Rupee becomes stronger, gains nearly 400 paise against US dollar in 2017

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Updated: December 26, 2017 12:42:22 PM

The Indian rupee this year has outperformed its Asian peers this year. So far this year, the rupee has gained 6.11% against the US dollar joining the best performing emerging market currencies.

The rupee returned the highest yield in Asia comes after six-year long years of losing streak.

The Indian rupee has outperformed its Asian peers this year. So far in 2017, the rupee has gained 6.11% against the US dollar joining the best performing emerging market currencies. In this spectacular performance, rupee returned the highest yield in Asia comes after six-year long years of losing streak. A year ago Indian rupee was trading around the levels of 68 a piece US dollar. Recently last week when Narendra Modi-led BJP won the state assembly elections in Gujarat and Himachal Pradesh, the rupee strengthened and was quoted 64 against US dollar. The foreign institutional investors have bought $7.71 billion and $22.83 billion in equity and debt, respectively.

Factors supporting rupee in 2017

1) The rupee jumped 1.3 percent over the last two months, with a major boost coming from mid-November’s rating upgrade for India by Moody’s Investors Service.

2) A resounding win for Modi in the nation’s most populous state Uttar Pradesh earlier this year and later in Gujarat and Himachal Pradesh had also triggered gains.

3) The Indian currency has also received significant support from RBI’s credible monetary policy and constant hawkish watch on inflation.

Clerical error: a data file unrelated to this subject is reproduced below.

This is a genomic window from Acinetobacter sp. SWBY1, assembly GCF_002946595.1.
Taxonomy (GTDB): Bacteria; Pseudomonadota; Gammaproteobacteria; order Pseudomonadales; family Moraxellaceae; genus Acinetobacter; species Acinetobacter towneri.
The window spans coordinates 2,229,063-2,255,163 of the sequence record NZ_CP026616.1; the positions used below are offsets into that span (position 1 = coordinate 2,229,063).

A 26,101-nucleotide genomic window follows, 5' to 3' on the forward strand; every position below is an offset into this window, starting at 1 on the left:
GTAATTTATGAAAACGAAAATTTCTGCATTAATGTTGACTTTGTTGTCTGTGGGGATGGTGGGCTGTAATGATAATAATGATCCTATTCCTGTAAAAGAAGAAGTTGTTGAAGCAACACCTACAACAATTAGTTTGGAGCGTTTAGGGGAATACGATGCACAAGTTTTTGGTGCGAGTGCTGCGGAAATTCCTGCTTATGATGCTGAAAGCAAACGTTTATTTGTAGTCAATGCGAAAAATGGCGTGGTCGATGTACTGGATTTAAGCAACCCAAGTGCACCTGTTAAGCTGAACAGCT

4) India’s GDP growth rebound to 6.3% in fiscal second quarter July-September from a three-year low in the first quarter also helped rupee to remain strong.

5) Strengthening forex reserves helped the rally to sustain. India’s foreign exchange (forex) reserves increased $488.2 million as on December 15.

RBI predicts that inflation is at a risk of rising. Hence, in 2018, RBI is not expected to slash interest rates to stimulate growth. Generally, higher interest rates mean a corresponding rise in the currency as they attract more inflows of foreign capital that are seeking to exploit higher returns. The pressure not to cut rates provide some support to the rupee. Global brokerage house Nomura predicts the rupee to reach at 63 to a dollar for the first half of 2018 and 63.50 in the second half. Nomura considers rupee to be undervalued by 7% at present and batting for its appreciation in the coming year.

However, a certain section of the market is expecting otherwise. “INR was very strong in 2017 driven by strong FDI flows, significant interest rate differentials and a suppressed Current Account Deficit. 2018 should be a year of moderate depreciation. The first quarter is usually strong so depreciation bias is likely from April 2018. Full year depreciation could be 2-4%,” says market expert Sandip Sabharwal.

On the technical analysis front Milan Vaishnav, CMT, MSTA, Consulting Technical Analyst at Gemstone Equity Research & Advisory Services expects the rupee to remain in the 63.60 to 66 range for 2018. “All through 2017, the zones of 63.60-63.75 have acted as a good base for Rupee against any appreciation. Taking a macro look at US Dollar Index, the zones of 92-92.70 are multi-year supports. Going into 2018, we do not see Rupee appreciating beyond 63.60-63.70 on the upside. However, there is some more technical room for depreciation. It will not be surprised if we see some 3% depreciation on the flip side. So broadly speaking, we see Rupee remaining in the 63.60 to 66 range for 2018,” he says.

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